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BMC Med Educ. 2013 Dec 1;13:156. doi: 10.1186/1472-6920-13-156.

Content analysis of medical students' seminars: a unique method of analyzing clinical thinking.

Author information

  • 1Department of Medicine and Veterans Affairs Medical Center, University of Florida College of Medicine, Gainesville, Florida, USA. jerrydoc@ufl.edu.

Abstract

BACKGROUND:

The study of communication skills of Asian medical students during structured Problem-based Learning (PBL) seminars represented a unique opportunity to assess their critical thinking development. This study reports the first application of the health education technology, content analysis (CA), to a Japanese web-based seminar (webinar).

METHODS:

The authors assigned twelve randomly selected medical students from two universities and two clinical instructors to two virtual classrooms for four PBL structured tutoring sessions that were audio-video captured for CA. Both of the instructors were US-trained physicians. This analysis consisted of coding the students' verbal comments into seven types, ranging from trivial to advanced knowledge integration comments that served as a proxy for clinical thinking.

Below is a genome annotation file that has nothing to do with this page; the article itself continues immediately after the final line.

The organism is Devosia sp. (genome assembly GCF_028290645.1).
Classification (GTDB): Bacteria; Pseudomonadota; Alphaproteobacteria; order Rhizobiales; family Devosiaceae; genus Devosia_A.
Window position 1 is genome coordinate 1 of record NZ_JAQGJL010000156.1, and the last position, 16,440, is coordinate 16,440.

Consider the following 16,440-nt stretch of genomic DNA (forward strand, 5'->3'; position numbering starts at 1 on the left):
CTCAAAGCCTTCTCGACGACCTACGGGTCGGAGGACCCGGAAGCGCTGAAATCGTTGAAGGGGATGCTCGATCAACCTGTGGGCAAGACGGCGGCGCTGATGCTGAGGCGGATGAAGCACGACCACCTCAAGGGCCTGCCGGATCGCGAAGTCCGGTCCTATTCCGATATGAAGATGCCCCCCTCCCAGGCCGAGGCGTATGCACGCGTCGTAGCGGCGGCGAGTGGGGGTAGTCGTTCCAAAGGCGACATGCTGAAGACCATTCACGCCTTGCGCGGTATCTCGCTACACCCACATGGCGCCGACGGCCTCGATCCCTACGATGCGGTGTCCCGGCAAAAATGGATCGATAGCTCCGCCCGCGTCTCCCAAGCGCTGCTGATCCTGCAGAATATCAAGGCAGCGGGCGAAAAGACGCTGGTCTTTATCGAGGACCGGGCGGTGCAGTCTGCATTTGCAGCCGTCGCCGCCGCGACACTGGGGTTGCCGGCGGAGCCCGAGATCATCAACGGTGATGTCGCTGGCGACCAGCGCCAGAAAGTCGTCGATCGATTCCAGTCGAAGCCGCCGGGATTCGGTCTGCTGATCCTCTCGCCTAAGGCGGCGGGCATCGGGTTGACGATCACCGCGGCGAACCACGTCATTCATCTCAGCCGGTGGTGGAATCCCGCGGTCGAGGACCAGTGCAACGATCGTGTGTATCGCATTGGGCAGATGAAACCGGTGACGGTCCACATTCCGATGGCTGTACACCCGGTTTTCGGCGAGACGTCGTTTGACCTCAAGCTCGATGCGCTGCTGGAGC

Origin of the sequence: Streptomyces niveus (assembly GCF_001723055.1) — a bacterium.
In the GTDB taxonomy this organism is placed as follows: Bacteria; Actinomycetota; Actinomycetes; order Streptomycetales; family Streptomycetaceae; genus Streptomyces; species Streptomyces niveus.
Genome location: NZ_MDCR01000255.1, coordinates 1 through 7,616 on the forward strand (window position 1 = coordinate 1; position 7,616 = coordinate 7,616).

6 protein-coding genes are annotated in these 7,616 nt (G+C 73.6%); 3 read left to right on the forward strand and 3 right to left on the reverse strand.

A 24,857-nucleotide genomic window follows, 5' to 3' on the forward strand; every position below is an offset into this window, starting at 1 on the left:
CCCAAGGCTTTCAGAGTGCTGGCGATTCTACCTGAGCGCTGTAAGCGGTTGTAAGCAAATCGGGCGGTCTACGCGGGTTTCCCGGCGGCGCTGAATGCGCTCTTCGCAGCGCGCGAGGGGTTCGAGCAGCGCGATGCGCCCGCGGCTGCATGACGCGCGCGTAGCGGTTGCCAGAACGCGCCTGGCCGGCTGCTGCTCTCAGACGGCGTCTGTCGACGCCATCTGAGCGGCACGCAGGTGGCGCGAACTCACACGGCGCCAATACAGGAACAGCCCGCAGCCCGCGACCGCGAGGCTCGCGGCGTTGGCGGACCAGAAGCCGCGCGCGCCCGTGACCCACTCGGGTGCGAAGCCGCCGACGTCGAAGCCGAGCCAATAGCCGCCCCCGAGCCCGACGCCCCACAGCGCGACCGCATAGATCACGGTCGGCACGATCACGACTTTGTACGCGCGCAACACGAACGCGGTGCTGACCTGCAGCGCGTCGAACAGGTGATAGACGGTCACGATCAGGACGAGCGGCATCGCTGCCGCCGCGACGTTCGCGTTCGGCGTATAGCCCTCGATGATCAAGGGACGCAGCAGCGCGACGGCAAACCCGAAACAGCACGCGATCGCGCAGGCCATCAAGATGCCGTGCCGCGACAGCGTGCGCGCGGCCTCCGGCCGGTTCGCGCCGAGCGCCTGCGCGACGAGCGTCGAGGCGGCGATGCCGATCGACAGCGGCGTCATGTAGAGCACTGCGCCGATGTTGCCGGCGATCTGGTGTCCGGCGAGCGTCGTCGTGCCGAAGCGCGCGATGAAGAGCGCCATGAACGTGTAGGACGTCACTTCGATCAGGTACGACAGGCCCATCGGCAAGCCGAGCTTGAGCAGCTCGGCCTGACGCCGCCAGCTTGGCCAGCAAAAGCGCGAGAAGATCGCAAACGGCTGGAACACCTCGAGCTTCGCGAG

RESULTS:

The most basic level of verbal simple responses accounted for a majority (85%) of the total students' verbal comments. Only 15% of the students' comments represented more advanced types of critical thinking. The male students responded more than the female students; male students attending University 2 responded more than male students from University 1. The total mean students' verbal response time for the four sessions with the male instructor was 6.9%; total mean students' verbal response time for the four sessions with the female instructor was 19% (p < 0.05).

CONCLUSIONS:

This report is the first to describe the application of CA to a multi-university real time audio and video PBL medical student clinical training webinar in two Japanese medical schools. These results are preliminary, mostly limited by a small sample size (n = 12) and limited time frame (four sessions). CA technology has the potential to improve clinical thinking for medical students. This report may stimulate improvements for implementation.

PMID:
24289320
PMCID:
PMC4220556
DOI:
10.1186/1472-6920-13-156
[PubMed - indexed for MEDLINE]
Free PMC Article
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